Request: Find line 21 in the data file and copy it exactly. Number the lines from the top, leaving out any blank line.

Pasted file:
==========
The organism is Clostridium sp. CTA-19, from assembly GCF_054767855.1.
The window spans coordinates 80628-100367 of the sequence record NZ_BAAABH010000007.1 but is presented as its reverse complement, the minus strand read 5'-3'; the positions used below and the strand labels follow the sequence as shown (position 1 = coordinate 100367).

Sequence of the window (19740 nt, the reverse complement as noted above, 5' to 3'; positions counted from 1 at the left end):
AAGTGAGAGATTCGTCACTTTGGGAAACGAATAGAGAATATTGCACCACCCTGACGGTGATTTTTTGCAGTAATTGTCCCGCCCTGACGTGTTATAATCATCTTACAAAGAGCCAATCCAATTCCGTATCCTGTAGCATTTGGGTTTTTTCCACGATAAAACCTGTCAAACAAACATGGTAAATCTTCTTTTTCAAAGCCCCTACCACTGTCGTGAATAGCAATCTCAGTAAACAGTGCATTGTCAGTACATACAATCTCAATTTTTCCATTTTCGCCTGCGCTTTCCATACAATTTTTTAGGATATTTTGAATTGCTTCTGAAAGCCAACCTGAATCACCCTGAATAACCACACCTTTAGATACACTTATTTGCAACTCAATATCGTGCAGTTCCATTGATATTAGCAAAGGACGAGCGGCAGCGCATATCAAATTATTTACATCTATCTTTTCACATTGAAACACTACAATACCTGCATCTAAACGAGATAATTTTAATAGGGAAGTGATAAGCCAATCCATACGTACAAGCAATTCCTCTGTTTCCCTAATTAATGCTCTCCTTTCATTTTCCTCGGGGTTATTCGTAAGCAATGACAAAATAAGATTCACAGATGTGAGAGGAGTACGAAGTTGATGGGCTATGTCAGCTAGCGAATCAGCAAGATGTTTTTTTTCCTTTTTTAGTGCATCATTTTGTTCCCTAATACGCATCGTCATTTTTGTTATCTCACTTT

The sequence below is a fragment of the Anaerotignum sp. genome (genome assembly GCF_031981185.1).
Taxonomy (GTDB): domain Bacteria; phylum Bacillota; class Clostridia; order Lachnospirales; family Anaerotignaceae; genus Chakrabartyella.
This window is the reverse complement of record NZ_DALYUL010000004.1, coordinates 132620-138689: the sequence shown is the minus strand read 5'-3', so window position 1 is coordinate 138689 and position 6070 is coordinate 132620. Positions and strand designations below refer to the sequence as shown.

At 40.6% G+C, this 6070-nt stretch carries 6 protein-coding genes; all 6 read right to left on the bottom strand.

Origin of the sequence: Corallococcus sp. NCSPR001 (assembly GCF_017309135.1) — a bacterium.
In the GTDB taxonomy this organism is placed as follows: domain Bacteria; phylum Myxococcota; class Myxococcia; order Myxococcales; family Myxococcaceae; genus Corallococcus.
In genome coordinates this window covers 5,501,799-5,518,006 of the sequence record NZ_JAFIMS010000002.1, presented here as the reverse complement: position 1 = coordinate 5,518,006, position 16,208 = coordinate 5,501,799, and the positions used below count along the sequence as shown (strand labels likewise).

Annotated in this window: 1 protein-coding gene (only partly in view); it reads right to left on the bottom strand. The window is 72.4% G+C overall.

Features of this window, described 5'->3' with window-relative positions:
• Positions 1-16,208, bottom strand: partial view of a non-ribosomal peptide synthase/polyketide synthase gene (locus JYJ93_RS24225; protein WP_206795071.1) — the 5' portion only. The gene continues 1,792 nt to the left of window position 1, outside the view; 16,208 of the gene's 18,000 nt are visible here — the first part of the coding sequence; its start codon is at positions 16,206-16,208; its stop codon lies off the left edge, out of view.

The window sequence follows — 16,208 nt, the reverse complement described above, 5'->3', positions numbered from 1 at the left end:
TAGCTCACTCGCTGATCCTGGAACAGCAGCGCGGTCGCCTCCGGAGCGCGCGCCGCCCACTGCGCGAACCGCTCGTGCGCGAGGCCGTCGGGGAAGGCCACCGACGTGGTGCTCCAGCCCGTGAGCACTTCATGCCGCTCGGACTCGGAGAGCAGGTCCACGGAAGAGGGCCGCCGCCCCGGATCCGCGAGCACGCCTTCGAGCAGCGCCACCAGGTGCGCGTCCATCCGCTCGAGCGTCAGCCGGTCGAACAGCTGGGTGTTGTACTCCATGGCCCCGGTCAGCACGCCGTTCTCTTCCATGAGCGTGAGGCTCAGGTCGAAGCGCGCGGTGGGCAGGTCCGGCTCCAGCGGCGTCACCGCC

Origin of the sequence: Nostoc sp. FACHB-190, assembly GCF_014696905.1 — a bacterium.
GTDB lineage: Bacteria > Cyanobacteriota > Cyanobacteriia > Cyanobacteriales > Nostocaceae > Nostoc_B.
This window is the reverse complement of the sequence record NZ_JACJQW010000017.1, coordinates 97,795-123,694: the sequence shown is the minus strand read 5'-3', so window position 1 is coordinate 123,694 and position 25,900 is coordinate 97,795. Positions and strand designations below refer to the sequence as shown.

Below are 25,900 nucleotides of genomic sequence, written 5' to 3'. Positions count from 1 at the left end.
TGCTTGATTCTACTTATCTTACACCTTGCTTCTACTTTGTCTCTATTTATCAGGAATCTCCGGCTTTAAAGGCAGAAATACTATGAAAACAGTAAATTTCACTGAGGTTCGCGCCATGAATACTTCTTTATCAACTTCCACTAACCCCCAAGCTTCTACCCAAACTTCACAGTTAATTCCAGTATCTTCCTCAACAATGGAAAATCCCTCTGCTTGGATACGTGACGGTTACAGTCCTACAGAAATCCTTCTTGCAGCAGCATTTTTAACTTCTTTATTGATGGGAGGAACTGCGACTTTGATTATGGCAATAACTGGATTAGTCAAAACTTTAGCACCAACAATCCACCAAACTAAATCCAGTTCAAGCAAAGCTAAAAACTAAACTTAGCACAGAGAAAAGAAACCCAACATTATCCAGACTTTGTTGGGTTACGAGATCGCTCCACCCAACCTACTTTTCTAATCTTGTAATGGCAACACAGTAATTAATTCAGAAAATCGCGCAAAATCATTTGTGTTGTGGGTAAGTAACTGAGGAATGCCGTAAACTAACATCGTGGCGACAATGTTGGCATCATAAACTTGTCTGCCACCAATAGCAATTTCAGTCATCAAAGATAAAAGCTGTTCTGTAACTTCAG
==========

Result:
TGCTTGATTCTACTTATCTTACACCTTGCTTCTACTTTGTCTCTATTTATCAGGAATCTCCGGCTTTAAAGGCAGAAATACTATGAAAACAGTAAATTTCACTGAGGTTCGCGCCATGAATACTTCTTTATCAACTTCCACTAACCCCCAAGCTTCTACCCAAACTTCACAGTTAATTCCAGTATCTTCCTCAACAATGGAAAATCCCTCTGCTTGGATACGTGACGGTTACAGTCCTACAGAAATCCTTCTTGCAGCAGCATTTTTAACTTCTTTATTGATGGGAGGAACTGCGACTTTGATTATGGCAATAACTGGATTAGTCAAAACTTTAGCACCAACAATCCACCAAACTAAATCCAGTTCAAGCAAAGCTAAAAACTAAACTTAGCACAGAGAAAAGAAACCCAACATTATCCAGACTTTGTTGGGTTACGAGATCGCTCCACCCAACCTACTTTTCTAATCTTGTAATGGCAACACAGTAATTAATTCAGAAAATCGCGCAAAATCATTTGTGTTGTGGGTAAGTAACTGAGGAATGCCGTAAACTAACATCGTGGCGACAATGTTGGCATCATAAACTTGTCTGCCACCAATAGCAATTTCAGTCATCAAAGATAAAAGCTGTTCTGTAACTTCAG